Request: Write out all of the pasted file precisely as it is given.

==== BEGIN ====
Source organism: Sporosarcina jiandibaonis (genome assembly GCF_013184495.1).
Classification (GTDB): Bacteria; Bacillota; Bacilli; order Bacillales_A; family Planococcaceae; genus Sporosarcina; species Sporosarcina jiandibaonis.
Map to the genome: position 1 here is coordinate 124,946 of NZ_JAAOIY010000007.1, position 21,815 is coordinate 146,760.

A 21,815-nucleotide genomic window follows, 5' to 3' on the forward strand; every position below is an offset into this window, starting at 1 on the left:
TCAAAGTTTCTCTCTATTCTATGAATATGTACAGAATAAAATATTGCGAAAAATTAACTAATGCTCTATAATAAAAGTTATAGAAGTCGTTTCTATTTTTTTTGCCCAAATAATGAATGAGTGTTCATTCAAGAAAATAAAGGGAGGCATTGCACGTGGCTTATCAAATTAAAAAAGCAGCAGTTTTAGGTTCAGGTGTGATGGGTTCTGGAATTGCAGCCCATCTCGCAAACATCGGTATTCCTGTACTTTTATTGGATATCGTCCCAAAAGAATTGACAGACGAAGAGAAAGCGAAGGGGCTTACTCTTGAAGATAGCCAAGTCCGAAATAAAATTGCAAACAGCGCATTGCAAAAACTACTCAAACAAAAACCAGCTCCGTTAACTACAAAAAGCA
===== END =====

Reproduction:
Source organism: Sporosarcina jiandibaonis (genome assembly GCF_013184495.1).
Classification (GTDB): Bacteria; Bacillota; Bacilli; order Bacillales_A; family Planococcaceae; genus Sporosarcina; species Sporosarcina jiandibaonis.
Map to the genome: position 1 here is coordinate 124,946 of NZ_JAAOIY010000007.1, position 21,815 is coordinate 146,760.

A 21,815-nucleotide genomic window follows, 5' to 3' on the forward strand; every position below is an offset into this window, starting at 1 on the left:
TCAAAGTTTCTCTCTATTCTATGAATATGTACAGAATAAAATATTGCGAAAAATTAACTAATGCTCTATAATAAAAGTTATAGAAGTCGTTTCTATTTTTTTTGCCCAAATAATGAATGAGTGTTCATTCAAGAAAATAAAGGGAGGCATTGCACGTGGCTTATCAAATTAAAAAAGCAGCAGTTTTAGGTTCAGGTGTGATGGGTTCTGGAATTGCAGCCCATCTCGCAAACATCGGTATTCCTGTACTTTTATTGGATATCGTCCCAAAAGAATTGACAGACGAAGAGAAAGCGAAGGGGCTTACTCTTGAAGATAGCCAAGTCCGAAATAAAATTGCAAACAGCGCATTGCAAAAACTACTCAAACAAAAACCAGCTCCGTTAACTACAAAAAGCA